Japan reportedly plans to arrest a New Zealand activist being held on a whaling ship which he secretly boarded, planning to make a citizen's arrest of its captain.

Peter Bethune, a member of the anti-whaling Sea Shepherd Conservation Society, has been in Japanese custody since he climbed aboard the vessel in Antarctic waters in mid-February to make a citizen's arrest over the sinking of his high-tech protest boat.

The Japan Coast Guard planned to arrest the New Zealander upon the ship's return to Tokyo, which was expected to be on Friday, Japan's Asahi Shimbun newspaper said, quoting anonymous investigation sources.

If convicted, Mr Bethune could face imprisonment of up to three years or a maximum fine of Y100,000 (about $1500).

Mr Bethune was the captain of the trimaran, Ady Gil, which was destroyed in a collision with the whaling vessel on January 6.

The activists declared an end to this season's pursuit of Japanese harpoon ships in Antarctic waters on February 27, saying it was their most successful campaign so far.

The group's anti-whaling vessels, the Steve Irwin and the Bob Barker, arrived in Hobart on Saturday, marking the end of their summer campaign.

But as the two ships docked in Hobart, the Australian Federal Police raided the vessels at the behest of Japanese authorities.

Sea Shepherd boss and the ship's captain Paul Watson was detained and his crew interviewed before they were released.

Mr Watson said there was a possibility the raids could lead to a court case.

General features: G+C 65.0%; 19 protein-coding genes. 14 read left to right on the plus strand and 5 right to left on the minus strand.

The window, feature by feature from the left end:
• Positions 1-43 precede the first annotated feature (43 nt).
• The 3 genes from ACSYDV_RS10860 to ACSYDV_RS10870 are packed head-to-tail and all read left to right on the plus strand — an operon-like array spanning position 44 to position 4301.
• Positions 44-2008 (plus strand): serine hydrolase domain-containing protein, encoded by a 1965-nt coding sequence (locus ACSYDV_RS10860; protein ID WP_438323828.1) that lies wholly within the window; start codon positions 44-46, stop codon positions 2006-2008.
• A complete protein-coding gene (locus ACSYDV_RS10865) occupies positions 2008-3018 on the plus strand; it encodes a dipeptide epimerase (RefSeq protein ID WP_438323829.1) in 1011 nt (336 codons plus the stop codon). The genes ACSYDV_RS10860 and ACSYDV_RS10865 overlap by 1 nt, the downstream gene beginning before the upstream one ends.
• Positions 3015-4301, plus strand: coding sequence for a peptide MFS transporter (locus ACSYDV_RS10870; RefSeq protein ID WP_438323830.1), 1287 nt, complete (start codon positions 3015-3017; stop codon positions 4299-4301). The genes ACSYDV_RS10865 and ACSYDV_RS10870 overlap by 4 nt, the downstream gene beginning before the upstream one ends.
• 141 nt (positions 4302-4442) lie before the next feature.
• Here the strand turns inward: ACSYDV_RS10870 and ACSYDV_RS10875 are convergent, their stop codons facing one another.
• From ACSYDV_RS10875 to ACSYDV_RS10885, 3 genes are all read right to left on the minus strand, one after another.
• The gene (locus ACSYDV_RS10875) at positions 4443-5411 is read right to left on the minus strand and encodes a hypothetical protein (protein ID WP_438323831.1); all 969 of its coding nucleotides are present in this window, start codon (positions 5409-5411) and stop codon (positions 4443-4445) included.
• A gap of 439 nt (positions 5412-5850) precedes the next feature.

"They've already seized log books, videos, photographs, charts, GPS recordings and copies of the computer hard drives," he told AAP.

"There's nothing I would love better than to have this whole thing blow up in an Australian court, let's clean all the laundry once and for all."

A federal police spokesman told AAP the ships were searched "as a result of a formal referral from Japanese authorities".

"... As inquiries are ongoing, it's inappropriate to comment any further at this stage," the spokesman said.

Mr Bethune's case is not the first time Sea Shepherd activists have boarded Japanese whaling ships. In January 2008 a Briton and an Australian climbed aboard a Japanese harpoon vessel to deliver a protest letter.

After two days the Japanese side handed them back to an Australian customs boat.

Commercial whaling has been banned worldwide since 1986, but Japan justifies its annual hunts as "lethal scientific research", while not hiding the fact that the meat is later sold in shops and restaurants.